Seasonal RB Leaders

Leonard Fournette, LSU, 42.3% of team’s offensive yards

  • 6’1, 230lbs, Sophomore

Dalvin Cook, Florida State, 41.5%

  • 5’11, 202lbs, Sophomore

Devontae Booker, Utah, 41.2%

  • 6’1, 212lbs, Senior

Brian Hill, Wyoming, 40.7%

  • 6’1, 211lbs, Sophomore

Donnel Pumphrey, San Diego State, 40.1%

  • 5’9, 180lbs, Junior

Christian McCaffrey, Stanford, 40%

  • 6’0, 201lbs, Sophomore

Larry Rose III, New Mexico State, 38.9%

  • 5’11, 184lbs, Sophomore

Derrick Henry, Alabama, 37.5%

  • 6’3, 242lbs, Junior

Justin Jackson, Northwestern, 37.4%

  • 5’11, 190lbs, Sophomore

Tyler Ervin, San Jose State, 36.3%

  • 5’10, 177lbs, Senior

Ezekiel Elliott, Ohio State, 35.9%

  • 6’0, 225lbs, Junior

Leonard Fournette probably isn’t going to win the Heisman, but his 2015 was remarkable. Same with Dalvin Cook. The college running back landscape is in great hands with both of them back for 2016… The likely winner is Derrick Henry who has been creeping up this list in recent weeks. He should wrap up the award with a 100 yards performance in the SEC title game… More on McCaffrey in a minute.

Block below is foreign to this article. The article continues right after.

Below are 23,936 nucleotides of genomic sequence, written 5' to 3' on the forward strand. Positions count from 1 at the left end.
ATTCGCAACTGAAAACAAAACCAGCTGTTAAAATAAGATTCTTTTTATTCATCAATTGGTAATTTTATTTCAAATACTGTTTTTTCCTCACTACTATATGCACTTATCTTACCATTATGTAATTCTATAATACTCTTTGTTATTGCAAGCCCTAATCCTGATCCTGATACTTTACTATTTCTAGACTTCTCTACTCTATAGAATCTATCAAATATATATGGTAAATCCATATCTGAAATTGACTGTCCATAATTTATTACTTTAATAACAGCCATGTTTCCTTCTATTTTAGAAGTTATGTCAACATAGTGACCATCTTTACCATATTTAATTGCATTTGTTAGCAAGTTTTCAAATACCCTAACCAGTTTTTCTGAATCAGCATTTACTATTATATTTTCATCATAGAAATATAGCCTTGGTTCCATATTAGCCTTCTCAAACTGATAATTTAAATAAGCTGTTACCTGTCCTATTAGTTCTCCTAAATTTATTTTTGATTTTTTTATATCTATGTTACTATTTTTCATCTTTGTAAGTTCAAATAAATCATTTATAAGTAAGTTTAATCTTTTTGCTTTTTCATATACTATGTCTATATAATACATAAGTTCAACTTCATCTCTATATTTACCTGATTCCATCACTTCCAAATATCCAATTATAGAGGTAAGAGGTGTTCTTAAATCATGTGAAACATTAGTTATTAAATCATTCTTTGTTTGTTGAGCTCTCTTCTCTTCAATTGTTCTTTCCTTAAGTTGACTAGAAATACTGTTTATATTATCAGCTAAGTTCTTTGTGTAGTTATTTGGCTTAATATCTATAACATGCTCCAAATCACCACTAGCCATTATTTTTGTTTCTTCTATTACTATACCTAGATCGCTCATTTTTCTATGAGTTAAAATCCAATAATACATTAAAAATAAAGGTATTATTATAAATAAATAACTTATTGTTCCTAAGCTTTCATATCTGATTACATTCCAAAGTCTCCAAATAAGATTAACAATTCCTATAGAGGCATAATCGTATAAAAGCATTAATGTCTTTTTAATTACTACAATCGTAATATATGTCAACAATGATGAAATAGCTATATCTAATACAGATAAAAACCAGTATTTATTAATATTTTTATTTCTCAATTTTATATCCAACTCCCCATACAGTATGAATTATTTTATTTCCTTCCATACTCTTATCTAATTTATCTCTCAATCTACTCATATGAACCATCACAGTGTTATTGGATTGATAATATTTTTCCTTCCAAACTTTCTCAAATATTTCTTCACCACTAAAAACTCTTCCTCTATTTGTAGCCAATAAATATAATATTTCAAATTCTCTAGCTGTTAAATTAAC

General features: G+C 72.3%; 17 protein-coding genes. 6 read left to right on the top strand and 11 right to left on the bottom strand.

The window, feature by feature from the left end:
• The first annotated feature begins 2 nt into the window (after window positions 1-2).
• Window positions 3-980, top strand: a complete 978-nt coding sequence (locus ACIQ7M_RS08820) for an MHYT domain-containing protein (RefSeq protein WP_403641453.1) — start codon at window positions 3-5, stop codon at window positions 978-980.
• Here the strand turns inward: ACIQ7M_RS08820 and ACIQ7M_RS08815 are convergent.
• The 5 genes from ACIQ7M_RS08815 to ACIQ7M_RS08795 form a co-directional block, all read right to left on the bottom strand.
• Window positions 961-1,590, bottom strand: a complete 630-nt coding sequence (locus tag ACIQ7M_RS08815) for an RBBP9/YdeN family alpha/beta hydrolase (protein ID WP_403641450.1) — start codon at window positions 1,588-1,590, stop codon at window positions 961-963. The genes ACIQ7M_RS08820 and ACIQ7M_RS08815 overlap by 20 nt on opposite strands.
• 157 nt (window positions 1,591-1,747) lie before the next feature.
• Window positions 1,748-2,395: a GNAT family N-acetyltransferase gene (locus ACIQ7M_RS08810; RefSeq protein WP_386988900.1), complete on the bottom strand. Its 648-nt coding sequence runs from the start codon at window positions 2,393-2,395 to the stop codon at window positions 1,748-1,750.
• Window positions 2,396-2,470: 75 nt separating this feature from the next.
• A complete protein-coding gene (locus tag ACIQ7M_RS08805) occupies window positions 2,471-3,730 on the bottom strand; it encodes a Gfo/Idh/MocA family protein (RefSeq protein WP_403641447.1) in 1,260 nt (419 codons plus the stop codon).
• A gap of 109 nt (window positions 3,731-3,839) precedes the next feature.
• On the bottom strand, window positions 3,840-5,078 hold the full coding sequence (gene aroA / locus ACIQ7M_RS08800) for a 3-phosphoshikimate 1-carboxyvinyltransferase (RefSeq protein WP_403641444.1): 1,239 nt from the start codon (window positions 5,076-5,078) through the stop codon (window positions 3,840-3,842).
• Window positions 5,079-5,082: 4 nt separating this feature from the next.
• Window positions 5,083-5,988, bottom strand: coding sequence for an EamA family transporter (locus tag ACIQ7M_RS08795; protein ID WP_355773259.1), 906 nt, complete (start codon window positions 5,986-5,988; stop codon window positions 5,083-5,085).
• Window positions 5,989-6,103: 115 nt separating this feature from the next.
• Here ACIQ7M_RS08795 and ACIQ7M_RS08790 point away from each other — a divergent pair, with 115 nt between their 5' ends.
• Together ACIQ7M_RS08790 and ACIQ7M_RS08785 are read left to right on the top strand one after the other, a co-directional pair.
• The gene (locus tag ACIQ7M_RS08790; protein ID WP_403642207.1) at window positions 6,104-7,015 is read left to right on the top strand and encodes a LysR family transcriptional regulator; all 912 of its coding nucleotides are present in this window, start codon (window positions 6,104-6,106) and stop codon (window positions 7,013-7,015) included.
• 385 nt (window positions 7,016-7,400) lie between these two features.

Wide Receivers of the Week

Thadd Smith, Boston College, 100% of team’s receiving yards

  • 1 rec. 9 yards @ Syracuse

Tre’Quan Smith, UCF, 87.9%

  • 7 rec. 102 yards vs USF

Tajae Sharpe, UMass, 84.7%

  • 6 rec. 138 yards @ Buffalo

Alex Erickson, Wisconsin, 83.5%

  • 6 rec. 66 yards, 12 ret. yards @ Minnesota

Shelton Gibson, West Virginia, 73.3%

  • 6 rec. 148 yards, 1 TD, 53 ret. yards vs Iowa State

Courtland Sutton, SMU, 70.3%

  • 2 rec. 45 yards @ Memphis

Trent Bostick, Charlotte, 70.3%

  • 6 rec. 111 yards, 1 TD @ Rice

Warren Redix, UTEP, 60.9%

  • 3 rec. 42 yards, 1 TD, 27 rush yards, 2 ret. yards @ North Texas

Wesley Leftwich, Missouri, 59%

  • 3 rec. 49 yards @ Arkansas

Keyarris Garrett, Tulsa, 58.9%

  • 10 rec. 216 yards, 1 TD @ Tulane

Will Fuller, Notre Dame, 58.1%

  • 6 rec. 136 yards, 1 TD @ Stanford